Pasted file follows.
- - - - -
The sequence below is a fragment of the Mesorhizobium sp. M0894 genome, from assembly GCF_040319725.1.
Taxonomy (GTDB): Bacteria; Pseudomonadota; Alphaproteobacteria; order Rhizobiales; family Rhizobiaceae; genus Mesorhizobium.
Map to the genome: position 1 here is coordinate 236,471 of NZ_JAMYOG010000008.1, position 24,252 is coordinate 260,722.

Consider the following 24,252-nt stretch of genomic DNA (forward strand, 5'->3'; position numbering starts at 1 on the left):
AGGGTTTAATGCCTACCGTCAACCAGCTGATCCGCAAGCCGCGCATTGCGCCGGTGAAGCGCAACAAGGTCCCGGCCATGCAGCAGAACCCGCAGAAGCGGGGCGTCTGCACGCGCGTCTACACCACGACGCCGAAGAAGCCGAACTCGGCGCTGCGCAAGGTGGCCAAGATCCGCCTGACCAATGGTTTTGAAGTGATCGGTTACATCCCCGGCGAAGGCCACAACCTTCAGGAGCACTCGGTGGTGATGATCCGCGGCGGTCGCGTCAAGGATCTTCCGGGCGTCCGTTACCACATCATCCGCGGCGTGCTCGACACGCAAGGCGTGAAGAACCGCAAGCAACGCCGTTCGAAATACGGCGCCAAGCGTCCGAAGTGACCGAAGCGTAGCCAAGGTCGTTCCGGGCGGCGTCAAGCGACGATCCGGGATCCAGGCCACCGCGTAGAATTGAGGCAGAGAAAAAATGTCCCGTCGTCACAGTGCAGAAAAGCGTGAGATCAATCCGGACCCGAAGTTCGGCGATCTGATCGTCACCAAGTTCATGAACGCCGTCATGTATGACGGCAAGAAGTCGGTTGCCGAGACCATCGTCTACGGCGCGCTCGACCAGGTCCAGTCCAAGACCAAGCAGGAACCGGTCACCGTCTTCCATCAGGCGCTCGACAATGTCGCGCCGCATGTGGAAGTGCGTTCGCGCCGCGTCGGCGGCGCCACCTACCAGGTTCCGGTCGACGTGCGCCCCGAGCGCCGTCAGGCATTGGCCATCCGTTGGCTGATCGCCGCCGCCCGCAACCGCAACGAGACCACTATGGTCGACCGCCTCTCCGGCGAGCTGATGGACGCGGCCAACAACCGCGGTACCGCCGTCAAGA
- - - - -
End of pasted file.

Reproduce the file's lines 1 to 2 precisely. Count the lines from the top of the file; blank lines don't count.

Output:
The sequence below is a fragment of the Mesorhizobium sp. M0894 genome, from assembly GCF_040319725.1.
Taxonomy (GTDB): Bacteria; Pseudomonadota; Alphaproteobacteria; order Rhizobiales; family Rhizobiaceae; genus Mesorhizobium.